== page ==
A few responded and one ended up offering me the writing gig.
ProBlogger is a website that helps bloggers build their businesses. On ProBlogger there’s a job board that has remote writing jobs posted every day.
Personally, I’ve applied on jobs on ProBlogger for over a year. It used to be the first site I checked every morning. I landed several writing gigs on there that ended up turning into more long-term work for me.
When you search for writing jobs on there, make sure to scroll down. The first dozen or so are sponsored posts, the real order starts after the sponsored posts.
Freelancewriting.com is one of the best sites for writing jobs, period. It’s been active for over two decades and it provides dozens of writing jobs every day.
What makes freelancewriting.com unique is that it compiles writing jobs from a bunch of sites like Indeed, ZipRecruiter, etc. There’s a bunch of different writing jobs like content writing, copywriting, freelance writing and more posted on freelancewriting.com
Whenever I look for freelance writing jobs, it’s the first place I generally check. It gives me about 50ish writing jobs to apply to each week.
If you want to write for a startup or a high growth business, there’s no better place to check than AngelList (angel.co). AngelList is a site for startups to list jobs, so they can hire high-performing employees.
What makes AngelList unique is that most of the companies who are listing jobs on there are relatively small. AngelList also gives transparent data on compensation like salary, equity and more.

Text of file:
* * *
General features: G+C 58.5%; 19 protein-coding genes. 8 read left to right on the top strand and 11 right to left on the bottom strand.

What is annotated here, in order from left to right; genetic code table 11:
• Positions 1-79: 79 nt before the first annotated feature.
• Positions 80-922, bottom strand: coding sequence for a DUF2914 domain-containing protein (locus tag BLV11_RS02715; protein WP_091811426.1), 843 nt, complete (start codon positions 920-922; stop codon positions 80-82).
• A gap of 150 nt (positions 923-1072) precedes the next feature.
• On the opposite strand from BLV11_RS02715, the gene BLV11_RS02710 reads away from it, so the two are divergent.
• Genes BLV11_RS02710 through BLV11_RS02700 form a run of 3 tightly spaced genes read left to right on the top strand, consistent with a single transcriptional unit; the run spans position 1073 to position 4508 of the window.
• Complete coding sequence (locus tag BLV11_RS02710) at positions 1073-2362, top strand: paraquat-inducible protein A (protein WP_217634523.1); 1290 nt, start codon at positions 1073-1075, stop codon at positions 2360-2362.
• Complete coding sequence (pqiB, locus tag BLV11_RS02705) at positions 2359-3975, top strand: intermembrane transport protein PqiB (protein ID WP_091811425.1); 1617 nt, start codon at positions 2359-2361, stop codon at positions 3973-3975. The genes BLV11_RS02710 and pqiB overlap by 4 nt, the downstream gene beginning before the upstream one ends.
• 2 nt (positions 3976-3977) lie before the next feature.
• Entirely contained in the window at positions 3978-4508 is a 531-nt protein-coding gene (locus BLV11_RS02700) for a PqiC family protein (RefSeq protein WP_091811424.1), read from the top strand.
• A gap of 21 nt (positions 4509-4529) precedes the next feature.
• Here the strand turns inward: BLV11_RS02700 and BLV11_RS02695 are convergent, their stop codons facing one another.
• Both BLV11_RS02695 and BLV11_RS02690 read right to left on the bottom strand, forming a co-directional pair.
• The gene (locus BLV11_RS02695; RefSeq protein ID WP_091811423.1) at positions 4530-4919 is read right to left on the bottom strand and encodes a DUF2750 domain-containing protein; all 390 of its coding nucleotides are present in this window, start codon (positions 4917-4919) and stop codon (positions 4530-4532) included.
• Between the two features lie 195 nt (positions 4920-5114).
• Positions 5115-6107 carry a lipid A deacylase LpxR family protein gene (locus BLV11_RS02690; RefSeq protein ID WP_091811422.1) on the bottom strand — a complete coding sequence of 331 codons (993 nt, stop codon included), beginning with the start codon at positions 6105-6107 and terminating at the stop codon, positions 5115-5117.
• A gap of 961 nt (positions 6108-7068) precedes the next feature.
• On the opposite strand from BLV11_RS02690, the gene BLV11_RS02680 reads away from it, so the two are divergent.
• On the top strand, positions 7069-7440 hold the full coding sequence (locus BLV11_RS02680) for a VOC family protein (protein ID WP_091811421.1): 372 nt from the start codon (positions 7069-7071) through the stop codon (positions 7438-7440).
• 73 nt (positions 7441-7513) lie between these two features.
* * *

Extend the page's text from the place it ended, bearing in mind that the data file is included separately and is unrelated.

The only downside to AngelList is that there’s not a lot of jobs posted, maybe about a dozen writing jobs each week. If you manage to get a job from AngelList, it’s likely going to be better than jobs on other sites.
WeWorkRemotely is a great website for those who are looking for remote jobs. There are 1-2 remote writing jobs posted each day, but they are generally high quality and they pay pretty well.
Make sure to scroll down past the promoted jobs at the top to find the most recent posted jobs. I’ve linked the writing jobs section of WeWorkRemotely here.
There’s also other remote entry level jobs like data entry on WeWorkRemotely. Spending a few minutes each day browsing new jobs can be introduce you to several high quality jobs each day.
FlexJobs is a job site where you pay $14.95 to get access to premium remote writing jobs. It’s the only paid website I’ve listed on this list because of the value it brings.
FlexJobs is a paid platform because it gives you remote writing jobs that are not on any other website. This limits the competition to each post and increases your chance of landing a remote writing job.
They also offer career coaching and resume reviews for people that are subscribed to the site. I’ve personally used it for a few months and it was worth the $14.95. You can always cancel or get a refund if you don’t like it.
Yes, you can find writing jobs on Craigslist. The majority of the writing jobs posted on Craigslist are limited-time gigs, but there’s a few full-time writing roles posted on there.
Be careful of some of the postings because they are spam and are a little shady.
If you’re from a small city, I’d recommend going to the Craigslist of larger cities like New York City, Los Angeles, etc. There are much more writing opportunities posted on there.
I’ve linked the writing gigs for the New York City craigslist here.
ZipRecruiter is another big job site you can use to find writing jobs. On ZipRecruiter, you can search for jobs, message directly with companies you are applying to, check out salaries and build an online applicant profile for companies to find you.
ZipRecruiter has some of the best job alerts. These are basically keywords you put in like “writer” or “content writer” on ZipRecruiter and you’ll get an automatic email each time a new job is posted.